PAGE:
Saturday, February 07, 2015

I Am Blessed (but PLEASE don’t tell me so)

Rocky Mountain Stroke Survivor
February 23, 2013

As I consider all the ways this could have gone so much worse, I know that I am blessed.  My husband went so far as to say, “Someday we’re going to call this the stroke God sent because so much good will come of it.”  I almost smacked him.  With wifely love and respect, of course.

I am blessed that I didn’t die.

I am blessed that I was diagnosed correctly and have enough resources to find the appropriate treatments for myself and a primary care doctor who cheerfully orders whatever I’ve asked for.  (“Hi, it’s me again.  Can I have an order for PT?”  “Hi, it’s me again.  I need a referral to a new neurologist.”  “Hi, it’s me again…”)

I am blessed that I am still able to perform all my activities of daily living independently.  (I am also blessed that I got a new cute, short haircut out of the deal to make it easier.)

I am blessed that I am able to live at home with my family.

I am blessed that I do not have any disabilities so severe that they scare my children or prevent me from being able to enjoy mothering them.

I am blessed that my husband is willing to go to the effort of caretaking that allows me to live a semblance of a normal life.

I am blessed that friends and family have supported us through this time.  (Thanks guys!)

I am blessed that my pain is improving, that I didn’t suffer any of the worst side effects from this type of stroke, and that my prognosis is pretty good.

I am blessed that I am not only still able to work in my chosen career, but have the opportunity because of the stroke to spend my working hours seeing families without insurance or who for other reasons are unable to obtain good medical care.

I am blessed that my state has a program to provide confidential care to doctors so that I am able to get full cognitive and occupational evaluation to make sure I am safe to practice without the mere fact of needing the evaluation endangering my career.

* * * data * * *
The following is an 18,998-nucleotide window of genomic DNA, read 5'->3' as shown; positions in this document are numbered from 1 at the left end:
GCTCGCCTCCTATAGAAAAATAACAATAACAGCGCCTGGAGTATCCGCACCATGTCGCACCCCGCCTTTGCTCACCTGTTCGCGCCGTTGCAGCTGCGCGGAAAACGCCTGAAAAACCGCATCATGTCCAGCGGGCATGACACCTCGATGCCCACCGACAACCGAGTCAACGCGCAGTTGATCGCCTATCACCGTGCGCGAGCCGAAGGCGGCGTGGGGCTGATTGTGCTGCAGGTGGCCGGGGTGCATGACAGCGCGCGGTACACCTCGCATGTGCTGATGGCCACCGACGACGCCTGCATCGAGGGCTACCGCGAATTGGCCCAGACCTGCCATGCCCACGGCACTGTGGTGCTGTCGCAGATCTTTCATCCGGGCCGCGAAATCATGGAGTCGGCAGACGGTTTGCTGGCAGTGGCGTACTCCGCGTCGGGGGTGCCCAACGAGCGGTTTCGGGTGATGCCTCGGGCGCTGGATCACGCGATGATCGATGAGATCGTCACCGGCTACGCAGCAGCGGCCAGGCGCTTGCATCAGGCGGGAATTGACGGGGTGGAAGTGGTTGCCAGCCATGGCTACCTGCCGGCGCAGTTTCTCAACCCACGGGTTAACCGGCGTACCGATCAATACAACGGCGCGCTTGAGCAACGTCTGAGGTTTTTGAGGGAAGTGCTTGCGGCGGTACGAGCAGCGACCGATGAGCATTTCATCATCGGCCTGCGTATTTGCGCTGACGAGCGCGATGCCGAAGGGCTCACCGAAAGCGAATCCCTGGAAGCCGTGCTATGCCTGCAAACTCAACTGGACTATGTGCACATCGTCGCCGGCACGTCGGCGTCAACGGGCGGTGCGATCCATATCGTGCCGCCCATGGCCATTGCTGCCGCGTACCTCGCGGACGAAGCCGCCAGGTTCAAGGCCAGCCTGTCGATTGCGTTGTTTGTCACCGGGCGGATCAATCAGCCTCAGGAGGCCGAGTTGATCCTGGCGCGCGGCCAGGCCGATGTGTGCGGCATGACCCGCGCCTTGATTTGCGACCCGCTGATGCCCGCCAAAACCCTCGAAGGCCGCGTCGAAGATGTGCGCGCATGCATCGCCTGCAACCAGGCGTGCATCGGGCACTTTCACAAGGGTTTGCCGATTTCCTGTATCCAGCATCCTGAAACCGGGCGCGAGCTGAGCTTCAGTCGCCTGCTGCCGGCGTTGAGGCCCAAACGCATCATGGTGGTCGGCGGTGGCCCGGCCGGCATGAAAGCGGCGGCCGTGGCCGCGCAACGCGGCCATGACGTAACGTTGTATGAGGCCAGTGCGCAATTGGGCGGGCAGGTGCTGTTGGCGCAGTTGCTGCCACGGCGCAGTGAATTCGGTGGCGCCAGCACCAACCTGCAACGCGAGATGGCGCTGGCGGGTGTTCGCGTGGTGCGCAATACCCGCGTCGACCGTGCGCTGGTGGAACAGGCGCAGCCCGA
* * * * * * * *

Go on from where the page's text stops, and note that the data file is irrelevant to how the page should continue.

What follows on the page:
At the same time, I am heartily sick of being told how “lucky” or “blessed” I am by other people.  Or being told that I should be grateful.  It is infuriating to be told to be grateful when I am 31 years old with a stroke.  I am continually dizzy and exhausted and often in pain.  My three year old gets mad at me for knocking over towers when I try to play blocks with him.  My baby can’t understand why all of a sudden I spend most of my time sitting or sleeping.  My husband has become my caretaker.  I had to resign from the practice where I’ve been since I was a medical student.  I can’t drive across town to a friend’s house because the drive makes me so sick that I can’t handle visiting.  I’m not sure how we’re going to pay the bills.

I want to scream when people look at me and see that I look okay and then tell me, “You are so lucky to be doing so well.”  They have no idea how well or not well I’m actually doing.  At first I felt like I had to be polite and agree, “Yes, I am blessed.”  I’ve started replying in vague non-agreement, “Well, we’ll see” or “Yes, I am doing about as well as can be expected under the circumstances.

Brain injuries are often invisible, but that doesn’t mean that they are benign.  A brain injury is devastating.

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